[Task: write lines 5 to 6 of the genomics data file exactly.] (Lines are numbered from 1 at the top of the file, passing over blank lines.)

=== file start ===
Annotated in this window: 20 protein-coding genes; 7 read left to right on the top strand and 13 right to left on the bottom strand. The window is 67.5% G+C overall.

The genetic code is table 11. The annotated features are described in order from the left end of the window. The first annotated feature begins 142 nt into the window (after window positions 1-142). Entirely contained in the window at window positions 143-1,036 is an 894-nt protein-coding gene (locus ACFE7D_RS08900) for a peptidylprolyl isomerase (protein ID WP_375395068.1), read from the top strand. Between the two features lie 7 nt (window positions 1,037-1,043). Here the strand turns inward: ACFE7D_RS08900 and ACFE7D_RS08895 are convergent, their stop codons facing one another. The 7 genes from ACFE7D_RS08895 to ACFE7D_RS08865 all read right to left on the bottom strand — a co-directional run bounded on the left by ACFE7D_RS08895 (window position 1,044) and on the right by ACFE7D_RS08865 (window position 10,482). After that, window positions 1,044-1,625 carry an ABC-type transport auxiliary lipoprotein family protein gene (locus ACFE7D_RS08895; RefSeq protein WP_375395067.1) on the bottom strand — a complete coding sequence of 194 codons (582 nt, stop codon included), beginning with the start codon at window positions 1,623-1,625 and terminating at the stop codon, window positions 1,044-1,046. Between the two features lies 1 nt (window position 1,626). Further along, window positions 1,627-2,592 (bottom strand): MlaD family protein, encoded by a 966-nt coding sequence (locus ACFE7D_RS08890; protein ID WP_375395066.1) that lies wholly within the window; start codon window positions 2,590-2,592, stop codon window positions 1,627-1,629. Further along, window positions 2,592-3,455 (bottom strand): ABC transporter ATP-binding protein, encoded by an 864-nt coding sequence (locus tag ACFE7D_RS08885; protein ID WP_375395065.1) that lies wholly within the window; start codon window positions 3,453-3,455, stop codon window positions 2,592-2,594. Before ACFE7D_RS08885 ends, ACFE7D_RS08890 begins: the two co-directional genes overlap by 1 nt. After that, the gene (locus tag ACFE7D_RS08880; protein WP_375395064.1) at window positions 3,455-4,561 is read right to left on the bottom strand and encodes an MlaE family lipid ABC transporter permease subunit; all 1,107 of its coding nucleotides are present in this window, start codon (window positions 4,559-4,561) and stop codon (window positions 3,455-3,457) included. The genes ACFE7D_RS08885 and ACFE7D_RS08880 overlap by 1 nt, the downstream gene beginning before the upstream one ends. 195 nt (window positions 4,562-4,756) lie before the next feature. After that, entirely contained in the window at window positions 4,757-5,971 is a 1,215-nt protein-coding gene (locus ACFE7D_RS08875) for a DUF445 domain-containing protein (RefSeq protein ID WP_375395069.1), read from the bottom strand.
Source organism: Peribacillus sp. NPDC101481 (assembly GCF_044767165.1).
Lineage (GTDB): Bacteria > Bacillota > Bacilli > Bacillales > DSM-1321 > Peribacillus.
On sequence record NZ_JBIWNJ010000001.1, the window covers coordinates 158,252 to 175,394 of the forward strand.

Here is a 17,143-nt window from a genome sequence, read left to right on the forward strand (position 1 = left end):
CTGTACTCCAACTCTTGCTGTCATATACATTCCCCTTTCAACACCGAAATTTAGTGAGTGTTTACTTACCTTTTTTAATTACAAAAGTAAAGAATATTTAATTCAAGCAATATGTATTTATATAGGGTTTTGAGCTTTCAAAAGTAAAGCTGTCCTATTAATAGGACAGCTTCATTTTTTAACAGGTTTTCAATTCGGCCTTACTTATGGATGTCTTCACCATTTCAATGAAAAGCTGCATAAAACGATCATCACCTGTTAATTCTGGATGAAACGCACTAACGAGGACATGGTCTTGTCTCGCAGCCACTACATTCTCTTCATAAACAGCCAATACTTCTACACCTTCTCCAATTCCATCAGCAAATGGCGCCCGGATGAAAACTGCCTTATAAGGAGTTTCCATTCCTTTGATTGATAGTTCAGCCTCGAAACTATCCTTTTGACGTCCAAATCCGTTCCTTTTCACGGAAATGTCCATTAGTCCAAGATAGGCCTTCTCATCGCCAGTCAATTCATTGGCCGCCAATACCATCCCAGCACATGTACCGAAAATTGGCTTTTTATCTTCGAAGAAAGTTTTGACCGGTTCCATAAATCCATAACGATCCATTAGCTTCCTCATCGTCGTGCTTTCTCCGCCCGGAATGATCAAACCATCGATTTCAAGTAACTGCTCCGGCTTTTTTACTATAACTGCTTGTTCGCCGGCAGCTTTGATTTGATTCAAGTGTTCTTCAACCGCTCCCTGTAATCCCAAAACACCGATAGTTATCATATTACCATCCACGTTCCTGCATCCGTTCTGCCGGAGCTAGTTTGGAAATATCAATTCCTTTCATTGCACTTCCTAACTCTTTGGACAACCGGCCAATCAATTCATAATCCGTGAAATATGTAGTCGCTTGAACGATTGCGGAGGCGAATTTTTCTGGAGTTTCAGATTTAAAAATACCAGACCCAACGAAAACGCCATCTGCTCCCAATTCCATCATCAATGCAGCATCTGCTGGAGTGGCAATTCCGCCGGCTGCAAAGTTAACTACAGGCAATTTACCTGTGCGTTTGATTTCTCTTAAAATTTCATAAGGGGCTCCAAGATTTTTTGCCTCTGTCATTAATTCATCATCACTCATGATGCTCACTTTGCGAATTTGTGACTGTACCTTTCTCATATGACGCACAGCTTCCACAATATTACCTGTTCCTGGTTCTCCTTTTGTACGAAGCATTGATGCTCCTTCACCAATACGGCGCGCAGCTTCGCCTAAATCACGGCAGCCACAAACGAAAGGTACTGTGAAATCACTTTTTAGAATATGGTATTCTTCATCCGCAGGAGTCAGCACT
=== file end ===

On sequence record NZ_JBIWNJ010000001.1, the window covers coordinates 158,252 to 175,394 of the forward strand.

Here is a 17,143-nt window from a genome sequence, read left to right on the forward strand (position 1 = left end):